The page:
American troops including a quick-reaction force on high alert
THE US and Iran stepped back from the brink of possible war on Wednesday as President Donald Trump signalled that he would not retaliate militarily for Iran’s missile strikes on Iraqi bases housing US troops. No one was harmed in the strikes, but US forces in the region remained on high alert. Speaking from the White House, Trump seemed intent on deescalating the crisis, which spiralled after he authorised the targeted killing last week of Iran’s top General, Qassem Soleimani.
Iran responded overnight with its most direct assault on America since the 1979 seizure of the US Embassy in Tehran, firing more than a dozen missiles at two installations in Iraq. The Pentagon said Wednesday that it believed Iran fired with the intent to kill. Even so, Trump’s takeaway was that “Iran appears to be standing down, which is a good thing for all parties concerned and a very good thing for the world.” Despite such conciliatory talk, the region remained on edge, and American troops including a quick-reaction force dispatched over the weekend, were on high alert. Last week Iranian-backed militia besieged the US Embassy in Baghdad, and Tehran’s proxies in the region remain able to carry out attacks such as the one on December 27 that killed a US contractor and set off the most recent round of hostilities. Hours after Trump spoke, an ‘incoming’ siren went off in Baghdad’s Green Zone after what seemed to be small rockets “impacted” the diplomatic area, a Western official said.
There were no reports of casualties. General Mark Milley, the chairman of the Joint Chiefs of Staff, warned that it was “perhaps too early to tell” if Iran will be satisfied that the missile strikes were sufficient to avenge the Soleimani killing. “We should have some expectation,” Defence Secretary Mark Esper added in a Wednesday briefing, “that Shiite militia groups, either directed or not directed by Iran, will continue in some way, shape or form to try and undermine our presence there,” either politically or militarily.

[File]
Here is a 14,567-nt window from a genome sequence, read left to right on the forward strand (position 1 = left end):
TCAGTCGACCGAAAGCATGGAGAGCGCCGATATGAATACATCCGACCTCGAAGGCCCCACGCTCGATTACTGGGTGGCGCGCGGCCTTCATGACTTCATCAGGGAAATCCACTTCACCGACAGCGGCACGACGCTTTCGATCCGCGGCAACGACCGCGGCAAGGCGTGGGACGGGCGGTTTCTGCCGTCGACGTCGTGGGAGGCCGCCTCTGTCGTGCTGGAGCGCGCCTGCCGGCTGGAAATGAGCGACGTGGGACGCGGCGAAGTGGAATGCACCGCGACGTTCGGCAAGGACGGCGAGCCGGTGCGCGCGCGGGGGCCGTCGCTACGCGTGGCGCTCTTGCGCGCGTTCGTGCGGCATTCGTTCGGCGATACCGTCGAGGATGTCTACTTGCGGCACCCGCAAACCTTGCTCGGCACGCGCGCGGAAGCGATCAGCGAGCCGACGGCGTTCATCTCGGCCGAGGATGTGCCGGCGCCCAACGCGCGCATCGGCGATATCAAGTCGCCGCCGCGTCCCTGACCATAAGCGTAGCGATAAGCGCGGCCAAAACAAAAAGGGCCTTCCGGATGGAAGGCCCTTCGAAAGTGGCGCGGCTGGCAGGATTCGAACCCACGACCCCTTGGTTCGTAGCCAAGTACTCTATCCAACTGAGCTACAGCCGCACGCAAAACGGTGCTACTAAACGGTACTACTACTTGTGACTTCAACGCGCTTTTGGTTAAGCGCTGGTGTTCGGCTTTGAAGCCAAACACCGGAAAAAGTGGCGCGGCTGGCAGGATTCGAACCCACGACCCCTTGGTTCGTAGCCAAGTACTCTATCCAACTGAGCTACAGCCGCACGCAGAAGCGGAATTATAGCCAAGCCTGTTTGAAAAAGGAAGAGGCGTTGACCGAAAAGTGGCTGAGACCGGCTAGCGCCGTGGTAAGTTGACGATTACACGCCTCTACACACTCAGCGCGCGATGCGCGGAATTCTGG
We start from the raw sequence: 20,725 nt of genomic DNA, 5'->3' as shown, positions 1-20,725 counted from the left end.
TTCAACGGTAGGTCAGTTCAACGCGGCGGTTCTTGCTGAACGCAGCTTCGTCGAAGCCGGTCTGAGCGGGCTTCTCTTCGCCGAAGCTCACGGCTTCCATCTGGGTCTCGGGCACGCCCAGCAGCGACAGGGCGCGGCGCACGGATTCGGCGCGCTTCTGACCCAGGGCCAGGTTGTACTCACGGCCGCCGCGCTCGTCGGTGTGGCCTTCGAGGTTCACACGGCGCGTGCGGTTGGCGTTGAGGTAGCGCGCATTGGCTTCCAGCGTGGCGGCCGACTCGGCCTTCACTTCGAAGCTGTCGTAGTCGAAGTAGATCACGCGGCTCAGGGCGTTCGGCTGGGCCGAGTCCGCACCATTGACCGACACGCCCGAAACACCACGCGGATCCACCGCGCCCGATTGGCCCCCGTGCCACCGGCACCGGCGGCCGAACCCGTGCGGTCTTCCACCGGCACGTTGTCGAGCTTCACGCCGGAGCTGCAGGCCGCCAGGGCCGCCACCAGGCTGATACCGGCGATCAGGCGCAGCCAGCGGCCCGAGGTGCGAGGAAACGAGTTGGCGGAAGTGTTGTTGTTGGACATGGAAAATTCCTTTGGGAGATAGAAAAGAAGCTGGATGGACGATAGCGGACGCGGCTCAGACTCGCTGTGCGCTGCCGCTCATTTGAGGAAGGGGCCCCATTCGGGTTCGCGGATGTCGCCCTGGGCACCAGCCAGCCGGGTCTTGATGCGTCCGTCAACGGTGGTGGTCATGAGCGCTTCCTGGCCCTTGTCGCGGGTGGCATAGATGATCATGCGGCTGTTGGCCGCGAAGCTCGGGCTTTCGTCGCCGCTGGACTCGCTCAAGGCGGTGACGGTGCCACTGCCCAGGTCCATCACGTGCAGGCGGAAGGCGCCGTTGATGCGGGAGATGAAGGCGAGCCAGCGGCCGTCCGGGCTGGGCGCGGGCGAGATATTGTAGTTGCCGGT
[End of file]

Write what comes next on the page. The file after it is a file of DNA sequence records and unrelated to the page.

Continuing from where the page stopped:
There is no obvious path to diplomatic engagement, as Trump pledged to add to his “maximum pressure” campaign of economic sanctions. He said that the new, unspecified sanctions would remain in place “until Iran changes its behaviour.” Iran’s Supreme Leader Ayatollah Ali Khamenei said that the overnight strike was not necessarily the totality of Iran’s response. “Last night they received a slap,” Khamenei said. “These military actions are not sufficient (for revenge). What is important is that the corrupt presence of America in this region comes to an end.” Trump, facing perhaps the biggest test of his presidency, credited the minimised damage to an early warning system “that worked very well” and said Americans should be “extremely grateful and happy” with the outcome. The strikes had pushed Tehran and Washington perilously close to all-out conflict and left the world waiting to see whether the American President would respond with more military force.